** U.S. emergency crude oil stocks fell 8.4 million barrels last week to 434.1 million barrels, their lowest since October 1984, according to U.S. Department of Energy (DOE) data released on Monday.
** Offshore wind projects like those by US Wind and Ørsted were boosted Wednesday as the Maryland Energy Administration added $1.6 million to fund additional projects by emerging companies.
** Micron Technology Inc, the biggest U.S. memory chip company, on Monday will break ground for a $15 billion factory in Boise, Idaho, and its chief executive told Reuters an announcement of another new U.S. plant will be coming soon.
** Mexico and the United States plan to take advantage of the Biden administration’s massive investment in semiconductor production to push the integration of their supply chains and cooperate on expanding the production of electric vehicles through Mexico’s nationalized lithium industry, officials from both countries said Monday.
** Environmental groups sue the U.S. EPA for allowing hundreds of unregulated coal ash dumps, a third of which are in the Southeast.
** The first cargo from Russian state giant Gazprom’s new LNG plant in Portovaya is heading to Greece. hat’s even though the EU has pledged to reduce the bloc’s reliance on natural gas from Russia.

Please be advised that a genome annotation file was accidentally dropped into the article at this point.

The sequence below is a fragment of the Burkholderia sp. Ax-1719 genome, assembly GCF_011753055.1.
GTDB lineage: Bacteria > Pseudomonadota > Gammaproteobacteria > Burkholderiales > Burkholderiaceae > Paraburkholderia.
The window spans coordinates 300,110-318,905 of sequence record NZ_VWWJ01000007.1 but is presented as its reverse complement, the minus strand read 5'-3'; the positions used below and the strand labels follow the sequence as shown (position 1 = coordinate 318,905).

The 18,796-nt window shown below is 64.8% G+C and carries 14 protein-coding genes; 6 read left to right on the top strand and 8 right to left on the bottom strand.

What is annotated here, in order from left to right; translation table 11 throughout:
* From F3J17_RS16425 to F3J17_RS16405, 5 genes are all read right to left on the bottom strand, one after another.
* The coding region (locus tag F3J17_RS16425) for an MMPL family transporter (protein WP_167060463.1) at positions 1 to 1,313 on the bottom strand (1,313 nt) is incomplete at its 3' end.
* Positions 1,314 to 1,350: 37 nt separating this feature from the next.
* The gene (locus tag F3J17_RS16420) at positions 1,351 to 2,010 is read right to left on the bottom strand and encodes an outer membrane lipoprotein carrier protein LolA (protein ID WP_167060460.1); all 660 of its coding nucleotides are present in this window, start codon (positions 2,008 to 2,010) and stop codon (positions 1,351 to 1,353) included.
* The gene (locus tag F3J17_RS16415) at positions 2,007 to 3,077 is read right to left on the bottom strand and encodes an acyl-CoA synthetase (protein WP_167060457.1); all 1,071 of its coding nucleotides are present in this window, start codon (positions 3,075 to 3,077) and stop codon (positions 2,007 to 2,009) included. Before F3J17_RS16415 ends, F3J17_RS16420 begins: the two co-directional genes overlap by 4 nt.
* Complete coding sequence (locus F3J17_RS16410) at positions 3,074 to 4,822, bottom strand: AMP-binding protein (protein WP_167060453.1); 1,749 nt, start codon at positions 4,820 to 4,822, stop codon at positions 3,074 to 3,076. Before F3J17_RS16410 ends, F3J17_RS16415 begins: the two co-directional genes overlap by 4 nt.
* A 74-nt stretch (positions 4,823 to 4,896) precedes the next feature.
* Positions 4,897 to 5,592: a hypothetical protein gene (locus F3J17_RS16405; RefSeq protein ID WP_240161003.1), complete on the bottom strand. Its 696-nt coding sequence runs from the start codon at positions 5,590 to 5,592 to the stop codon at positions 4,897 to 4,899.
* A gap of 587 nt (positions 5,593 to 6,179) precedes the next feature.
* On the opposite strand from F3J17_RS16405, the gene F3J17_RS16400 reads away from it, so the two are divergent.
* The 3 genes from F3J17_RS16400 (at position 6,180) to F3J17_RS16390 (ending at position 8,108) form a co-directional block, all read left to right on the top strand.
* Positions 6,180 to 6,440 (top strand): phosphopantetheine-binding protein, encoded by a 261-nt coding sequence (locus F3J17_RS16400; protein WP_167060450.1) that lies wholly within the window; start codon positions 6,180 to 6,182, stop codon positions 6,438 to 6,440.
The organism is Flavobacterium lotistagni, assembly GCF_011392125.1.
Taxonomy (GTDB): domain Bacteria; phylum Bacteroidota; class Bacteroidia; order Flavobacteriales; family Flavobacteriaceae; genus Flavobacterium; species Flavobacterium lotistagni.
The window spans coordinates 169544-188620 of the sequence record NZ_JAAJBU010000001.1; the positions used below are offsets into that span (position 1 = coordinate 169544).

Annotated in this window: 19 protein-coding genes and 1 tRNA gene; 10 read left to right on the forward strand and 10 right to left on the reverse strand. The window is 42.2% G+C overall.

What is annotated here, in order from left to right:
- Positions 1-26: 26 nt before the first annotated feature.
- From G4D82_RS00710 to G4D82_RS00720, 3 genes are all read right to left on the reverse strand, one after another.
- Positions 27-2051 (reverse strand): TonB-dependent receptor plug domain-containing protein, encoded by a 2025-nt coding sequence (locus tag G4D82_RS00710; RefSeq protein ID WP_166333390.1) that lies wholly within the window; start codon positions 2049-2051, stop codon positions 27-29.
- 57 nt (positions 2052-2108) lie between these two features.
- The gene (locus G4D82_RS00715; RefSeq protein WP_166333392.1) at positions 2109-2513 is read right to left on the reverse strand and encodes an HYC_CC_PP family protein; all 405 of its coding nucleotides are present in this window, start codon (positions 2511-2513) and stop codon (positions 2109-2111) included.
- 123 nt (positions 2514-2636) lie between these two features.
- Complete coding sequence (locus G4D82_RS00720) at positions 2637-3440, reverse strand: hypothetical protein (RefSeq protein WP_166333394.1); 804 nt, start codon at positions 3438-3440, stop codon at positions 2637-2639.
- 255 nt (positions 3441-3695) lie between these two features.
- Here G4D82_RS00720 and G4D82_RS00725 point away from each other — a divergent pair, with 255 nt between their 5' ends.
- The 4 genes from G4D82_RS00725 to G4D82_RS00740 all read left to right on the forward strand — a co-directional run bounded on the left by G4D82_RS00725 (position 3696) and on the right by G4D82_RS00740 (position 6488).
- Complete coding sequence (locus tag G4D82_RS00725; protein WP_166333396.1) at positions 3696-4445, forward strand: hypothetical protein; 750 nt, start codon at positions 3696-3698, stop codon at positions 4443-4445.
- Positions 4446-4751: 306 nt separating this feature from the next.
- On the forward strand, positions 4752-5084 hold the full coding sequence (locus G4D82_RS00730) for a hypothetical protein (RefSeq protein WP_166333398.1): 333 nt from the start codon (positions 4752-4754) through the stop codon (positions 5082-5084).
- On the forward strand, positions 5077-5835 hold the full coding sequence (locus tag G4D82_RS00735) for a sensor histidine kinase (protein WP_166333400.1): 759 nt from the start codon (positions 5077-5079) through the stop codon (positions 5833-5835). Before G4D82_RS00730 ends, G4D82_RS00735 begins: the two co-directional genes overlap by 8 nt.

** The Belgian brewer of Delirium Tremens beer is facing a real risk of halting production for the first time in more than a century as Europe’s energy crisis creates unexpected ripple effects across the region.
** The German government said Monday that it can’t stop a shipment of Russian uranium destined for French nuclear plants from being processed at a site in Germany because atomic fuel isn’t covered by European Union sanctions on Russia.
** Some traders in China are reselling non-Russian LNG cargoes to Europe at high prices. They then restock with Russian LNG bought at steep discounts amid sanctions and boycotts.
** Shares of Canada’s largest natural gas producer climbed on Monday as Tourmaline Oil (TOU.TO) called for 28 per cent more cash flow next year, thanks to rising prices at several sales hubs.
** Nine nations bordering the North Sea announced plans Monday to massively increase offshore wind power in the coming decades as part of an effort to combat climate change and become independent of fossil fuel imports, particularly from Russia.